• Municipal plants that practice nutrient removal, advanced wastewater treatment, or tertiary treatment of their effluents provide water of sufficiently high quality to at least mitigate many of the problems described in the preceding discussion. These treatment plants may produce water of a quality at or near current fresh surface-water supplies.
  • At a minimum, the wastewater treatment facility should practice a high level of nitrification to reduce the significant performance and cost issues associated with ammonia in the water.
  • Many municipal providers of reclaim water are either upgrading their existing treatment facilities (now called water reclamation plants) or are constructing satellite treatment facilities to provide higher quality “designer” waters to meet the operational specifications for various industrial plants—including power production facilities. There may be multiple grades of these waters available.
  • BOD, P (PO4), and NH3 levels must be clearly defined and understood because of the significant impacts they can have on microbiological control programs and chemistry. The microbiological-control portion of the chemical treatment program warrants greater attention than for most conventional makeup water sources.
  • Water constituent analysis data must be complete and cover extended periods of time to capture annual, seasonal, and daily variations. The analyses must encompass standard water ions of interest for conventional cooling-water program applications, as well as the unique wastewater components described earlier.
  • Cl, SO4, TDS, and TSS levels in the reclaim water will be higher than in the corresponding municipal potable water and may impose operational, design, and materials-of-construction limitations on the system. These must be evaluated and mitigation options considered. Reducing cycles, upgrading materials of construction, changing tower fill, or modifying chemical-treatment programs all may provide benefits. Drift may pose an air-emissions limit not normally encountered in conventional applications.
  • Flow variations in the wastewater facility resulting from the typical day/night cycle may require a storage buffer to ensure sufficient makeup water on a 24/7 basis. This is particularly important if the water requirement represents a significant portion of the total wastewater plant effluent.
  • The powerplant discharge must meet permitting requirements after cycling. You cannot assume that an industrial facility will have discharge limitations similar to those of the municipal facility on an NPDES permit for direct discharge.
  • Many powerplants send their effluents back to the municipal treatment facility for treatment and discharge under the current permit at an incremental cost. TDS cycling and potential water- quality degradation is not normally an issue if the water flowing to and from the powerplant represents a relatively small percentage of the overall wastewater treatment plant capacity. The effects of cycling must be evaluated if this is not the case.
  • The powerplant and the MRW supplier should have a clear understanding and realistic specification for the water being provided—including constituent ranges. Ranges are critical because they provide the basis for system operational and chemical-treatment program guidelines. These, in turn, impact performance and system reliability. The agreement should be documented in a written contract. Alternatives also must be identified for periods when the water is not in-spec or when the systems are out of service for scheduled or unscheduled maintenance.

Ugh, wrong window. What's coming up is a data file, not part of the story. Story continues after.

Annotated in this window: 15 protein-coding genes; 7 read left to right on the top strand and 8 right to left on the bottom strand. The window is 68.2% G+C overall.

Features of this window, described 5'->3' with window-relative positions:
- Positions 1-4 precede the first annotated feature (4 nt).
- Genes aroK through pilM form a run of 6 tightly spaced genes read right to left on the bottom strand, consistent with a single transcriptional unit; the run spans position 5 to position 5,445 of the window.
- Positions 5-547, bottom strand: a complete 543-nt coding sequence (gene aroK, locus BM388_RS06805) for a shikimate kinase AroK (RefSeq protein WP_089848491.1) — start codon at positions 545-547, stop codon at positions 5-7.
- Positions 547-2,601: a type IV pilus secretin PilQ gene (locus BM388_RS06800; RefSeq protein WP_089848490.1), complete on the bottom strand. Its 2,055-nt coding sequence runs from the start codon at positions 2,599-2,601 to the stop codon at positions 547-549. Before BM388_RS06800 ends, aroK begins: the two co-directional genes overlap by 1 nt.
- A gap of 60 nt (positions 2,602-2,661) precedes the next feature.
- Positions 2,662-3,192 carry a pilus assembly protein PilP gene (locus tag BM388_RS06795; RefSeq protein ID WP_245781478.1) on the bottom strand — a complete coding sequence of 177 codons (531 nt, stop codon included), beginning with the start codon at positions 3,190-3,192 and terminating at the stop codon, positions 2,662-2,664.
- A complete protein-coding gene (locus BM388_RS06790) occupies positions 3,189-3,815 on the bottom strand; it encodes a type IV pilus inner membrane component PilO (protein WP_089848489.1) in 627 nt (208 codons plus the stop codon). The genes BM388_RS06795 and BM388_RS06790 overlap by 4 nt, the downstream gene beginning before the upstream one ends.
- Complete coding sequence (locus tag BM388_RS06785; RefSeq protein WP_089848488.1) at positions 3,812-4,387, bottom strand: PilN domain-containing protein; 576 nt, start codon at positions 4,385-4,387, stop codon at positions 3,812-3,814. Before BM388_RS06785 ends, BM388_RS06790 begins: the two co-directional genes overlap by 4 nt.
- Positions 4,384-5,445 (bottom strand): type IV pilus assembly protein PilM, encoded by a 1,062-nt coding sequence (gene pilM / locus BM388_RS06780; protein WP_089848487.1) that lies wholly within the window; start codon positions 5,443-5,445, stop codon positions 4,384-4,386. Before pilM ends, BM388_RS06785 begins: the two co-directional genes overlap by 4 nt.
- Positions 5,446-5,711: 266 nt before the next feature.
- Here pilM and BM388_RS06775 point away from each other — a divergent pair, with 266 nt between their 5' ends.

The most important thing to consider when using MRW in power applications, Engstrom says, is the impact the unique wastewater chemistry and its variability will have on corrosion, and on the deposit-forming potential, of the system when combined with the normal cations and anions encountered in conventional water sources. Conventional makeup water composition is routinely factored into treatment schemes, equipment/materials of construction, and system design. This has not been done with the same level of experience for most unconventional water sources.

For example, phosphorus (phosphate) can be found in wastewaters at levels much higher than those encountered in well or surface waters. As mentioned previously, this will depend on the NPDES permit and is normally expressed as P rather than PO4. Phosphate is an excellent mild-steel corrosion inhibitor and widely used in the treatment of cooling systems. Many cooling-water programs using MRW rely on this natural phosphate source for corrosion inhibition.

High levels of phosphate, combined with its variability, can create significant scaling issues in the system when higher hardness and/or temperatures are present. This can be aggravated by low flow conditions in critical heat exchangers.

Phosphate also is a nutrient that can stimulate microbiological growth and fouling, which is conducive to microbiologically influenced corrosion (MIC). Accelerated microbiological growth potential often is disregarded by powerplant operators, but it can have a major impact on the selection of cooling-tower fill and on biocide selection. High-efficiency fill, for example, can act as a high-surface-area substrate for microbiological growth. Fill plugging can result—possibly even collapse, caused by excessive weight when combined with high total suspended solids (TSS) trapped by the biofilm.